Pakistan’s experience with democracy
By Zafarullah Khan
Pakistanis have yearned for democracy for the last 68 years. Most of their struggles had been for the survival of democracy. They successfully reclaimed their right to be governed democratically by defeating four usurpers in uniform and by frustrating many more carefully orchestrated conspiracies. The risk of reversal is still there but the journey to realise democratic dreams continues.
The narrative of democracy in Pakistan reminds me of a childhood story, ‘Blind Men and the Elephant’. The elite view it as a share in the economic cake including loot and plunder. The poor regard it as an agency for patron-client relationship and then there is the mufassil and modern middle class that has read somewhere that democracy is about equality, inclusion, justice and rule of law — concerns deliberately avoided by the elite and the poor. Critics of Pakistani democracy promote numerous unexploded myths. On September 15, the world celebrates International Day of Democracy. To mark the occasion here is an attempt to bust a few myths.
Myth 1 — Presidential system is more suitable than the messy parliamentary architecture
Reality: Pakistan has spent more time under highly centralised presidential dispensations at the cost of its federal diversity. The odd experience of One Unit (1955-1970) cost the nation its federal unity. The Dominion status after Independence imported the centralised federal system embedded in the Indian Act of 1935. Pakistan has had pure parliamentary governance for only 34 per cent of its national life, spanning 24,488 days till August 31, 2014. Therefore, denial of federal-parliamentary democracy is the real problem.
Myth 2 — The Constitution does not address core critical issues and does not offer bread and butter
Reality: Pakistan has experienced high constitutional mortality. The single product – Pakistan – had been operated through multiple user manuals — the Constitutions of 1956, 1962 and 1973 and a series of Provisional Constitutional and Legal Framework Orders. Resultantly, the product has crashed on many occasions. Lesson: please stick to the compatible manual that is nothing but federal-parliamentary democracy.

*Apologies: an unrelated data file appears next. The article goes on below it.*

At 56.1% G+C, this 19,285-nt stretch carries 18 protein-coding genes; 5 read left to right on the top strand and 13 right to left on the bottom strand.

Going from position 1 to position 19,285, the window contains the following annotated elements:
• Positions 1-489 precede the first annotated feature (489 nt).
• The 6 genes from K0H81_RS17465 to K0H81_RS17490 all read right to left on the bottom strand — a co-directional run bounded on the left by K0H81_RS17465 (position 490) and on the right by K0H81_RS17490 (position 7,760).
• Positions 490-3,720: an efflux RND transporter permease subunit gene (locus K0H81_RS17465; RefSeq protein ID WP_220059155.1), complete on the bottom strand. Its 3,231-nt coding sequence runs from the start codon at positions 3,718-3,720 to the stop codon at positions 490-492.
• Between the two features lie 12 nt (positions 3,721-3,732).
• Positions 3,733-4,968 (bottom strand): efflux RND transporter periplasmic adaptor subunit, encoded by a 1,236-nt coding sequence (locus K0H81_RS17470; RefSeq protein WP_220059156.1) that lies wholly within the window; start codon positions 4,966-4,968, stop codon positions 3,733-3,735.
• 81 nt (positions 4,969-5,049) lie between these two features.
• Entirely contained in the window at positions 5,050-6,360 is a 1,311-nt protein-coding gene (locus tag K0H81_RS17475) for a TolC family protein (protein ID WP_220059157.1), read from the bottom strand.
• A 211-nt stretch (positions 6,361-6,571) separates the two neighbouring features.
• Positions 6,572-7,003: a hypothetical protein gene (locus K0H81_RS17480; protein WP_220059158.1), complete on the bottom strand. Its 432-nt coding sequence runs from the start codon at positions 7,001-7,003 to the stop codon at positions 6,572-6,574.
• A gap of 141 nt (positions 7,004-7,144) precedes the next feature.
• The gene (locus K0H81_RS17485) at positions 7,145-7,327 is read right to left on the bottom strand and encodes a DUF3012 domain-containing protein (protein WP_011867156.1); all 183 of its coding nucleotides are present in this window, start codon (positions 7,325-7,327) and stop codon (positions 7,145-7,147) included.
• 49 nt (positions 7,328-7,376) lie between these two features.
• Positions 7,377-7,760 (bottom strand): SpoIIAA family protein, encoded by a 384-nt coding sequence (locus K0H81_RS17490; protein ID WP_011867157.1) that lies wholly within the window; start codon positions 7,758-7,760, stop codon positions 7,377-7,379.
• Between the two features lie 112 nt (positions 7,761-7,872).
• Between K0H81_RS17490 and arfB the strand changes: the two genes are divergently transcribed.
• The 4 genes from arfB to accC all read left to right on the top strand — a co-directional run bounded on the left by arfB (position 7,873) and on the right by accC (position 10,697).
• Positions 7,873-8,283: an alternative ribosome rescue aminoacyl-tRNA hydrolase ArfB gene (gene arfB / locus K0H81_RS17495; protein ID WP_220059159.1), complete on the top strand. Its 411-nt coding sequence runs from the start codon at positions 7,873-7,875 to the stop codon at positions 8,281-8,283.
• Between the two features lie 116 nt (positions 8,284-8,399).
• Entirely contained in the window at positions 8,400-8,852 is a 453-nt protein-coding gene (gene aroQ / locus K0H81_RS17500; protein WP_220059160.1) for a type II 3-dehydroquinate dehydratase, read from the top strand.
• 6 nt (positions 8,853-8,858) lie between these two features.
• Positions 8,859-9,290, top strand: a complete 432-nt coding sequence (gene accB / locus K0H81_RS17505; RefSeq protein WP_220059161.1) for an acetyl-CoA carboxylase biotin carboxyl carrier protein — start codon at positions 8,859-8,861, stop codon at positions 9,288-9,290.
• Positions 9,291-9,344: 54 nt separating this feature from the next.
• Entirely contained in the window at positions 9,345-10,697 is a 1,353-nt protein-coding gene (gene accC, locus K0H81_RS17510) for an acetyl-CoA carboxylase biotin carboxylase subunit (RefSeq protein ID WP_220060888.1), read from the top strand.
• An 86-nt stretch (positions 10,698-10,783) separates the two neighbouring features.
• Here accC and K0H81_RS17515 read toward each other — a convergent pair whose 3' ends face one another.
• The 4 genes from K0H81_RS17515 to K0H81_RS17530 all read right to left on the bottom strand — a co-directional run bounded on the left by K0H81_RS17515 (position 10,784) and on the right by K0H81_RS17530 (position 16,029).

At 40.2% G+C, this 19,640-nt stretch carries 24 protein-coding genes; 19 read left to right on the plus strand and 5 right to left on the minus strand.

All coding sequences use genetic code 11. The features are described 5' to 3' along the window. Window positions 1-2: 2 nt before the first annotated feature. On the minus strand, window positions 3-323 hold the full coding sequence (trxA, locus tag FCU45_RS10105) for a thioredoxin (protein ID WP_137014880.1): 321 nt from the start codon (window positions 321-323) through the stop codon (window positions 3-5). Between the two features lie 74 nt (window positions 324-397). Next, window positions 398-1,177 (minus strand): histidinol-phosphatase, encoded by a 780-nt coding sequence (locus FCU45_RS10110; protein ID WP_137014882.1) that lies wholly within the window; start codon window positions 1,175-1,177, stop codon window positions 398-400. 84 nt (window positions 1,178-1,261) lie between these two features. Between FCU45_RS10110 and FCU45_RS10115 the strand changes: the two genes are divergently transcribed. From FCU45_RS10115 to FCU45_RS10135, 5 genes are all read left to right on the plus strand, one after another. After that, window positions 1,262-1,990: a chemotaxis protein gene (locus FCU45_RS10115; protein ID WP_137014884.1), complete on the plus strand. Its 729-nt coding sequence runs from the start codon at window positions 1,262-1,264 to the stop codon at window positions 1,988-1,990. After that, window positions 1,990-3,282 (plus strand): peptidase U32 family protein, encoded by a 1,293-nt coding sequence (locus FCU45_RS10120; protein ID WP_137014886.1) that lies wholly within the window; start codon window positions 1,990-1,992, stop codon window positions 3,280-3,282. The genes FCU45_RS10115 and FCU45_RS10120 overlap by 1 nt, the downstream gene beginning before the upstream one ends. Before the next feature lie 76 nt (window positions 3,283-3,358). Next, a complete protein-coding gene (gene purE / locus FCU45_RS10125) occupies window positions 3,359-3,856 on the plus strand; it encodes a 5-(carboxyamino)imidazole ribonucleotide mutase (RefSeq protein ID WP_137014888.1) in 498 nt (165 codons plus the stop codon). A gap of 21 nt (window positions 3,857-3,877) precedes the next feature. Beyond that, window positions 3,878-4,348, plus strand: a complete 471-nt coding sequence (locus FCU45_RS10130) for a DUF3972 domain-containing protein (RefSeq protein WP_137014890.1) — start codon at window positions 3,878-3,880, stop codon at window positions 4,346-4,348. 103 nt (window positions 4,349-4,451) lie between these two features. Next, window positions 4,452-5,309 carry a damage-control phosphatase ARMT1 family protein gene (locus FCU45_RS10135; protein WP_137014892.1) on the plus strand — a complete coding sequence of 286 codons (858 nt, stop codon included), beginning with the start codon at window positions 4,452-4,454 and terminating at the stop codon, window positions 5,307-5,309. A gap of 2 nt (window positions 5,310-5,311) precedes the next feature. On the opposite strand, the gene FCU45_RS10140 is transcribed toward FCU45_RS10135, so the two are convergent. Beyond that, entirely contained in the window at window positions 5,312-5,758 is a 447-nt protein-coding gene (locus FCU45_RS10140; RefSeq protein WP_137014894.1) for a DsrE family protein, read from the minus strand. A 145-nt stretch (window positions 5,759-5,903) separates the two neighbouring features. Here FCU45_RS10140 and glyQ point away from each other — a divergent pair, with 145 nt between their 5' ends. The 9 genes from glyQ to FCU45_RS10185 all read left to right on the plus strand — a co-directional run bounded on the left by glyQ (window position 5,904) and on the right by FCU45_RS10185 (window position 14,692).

Myth 3 — The Peoples’ part of the Constitution – fundamental rights and the Principles of Policy (Article 8-40) – has never been implemented
Reality: Whenever there is martial law, fundamental rights are suspended. The dictators do get a set of obedient judges through Provisional Constitutional Orders and puppet parliaments like the Majlis-e-Shura. But we, the people, don’t even remain citizens as our rights are suspended. The total life of the Constitution of 1973 is 14,992 days (41 years). Practically it has been operational for only less than 20 per cent at different stages. So who actually denied our rights? In terms of the resources to realise these rights, the weak civilian governments only had a pastry to share with the 200 million whereas the big cake was baked only for the garrison state.
So what is the way out? Address the civil-military disequilibrium and negotiate peace with neighbours. Pakistanis also need a compulsory vaccine of ‘democratic civic education’ and a series of crash courses in democracy, constitutionalism, due process and democratic conflict resolution to transform our heated political culture into a delivering democracy. Only then will we be out of the thick woods and be able to see the real dawn of democracy that cares and caters to the socio-economic needs of its citizens.
Zafarullah Khan is Islamabad based civic educator/researcher with interest in democratic development and federalism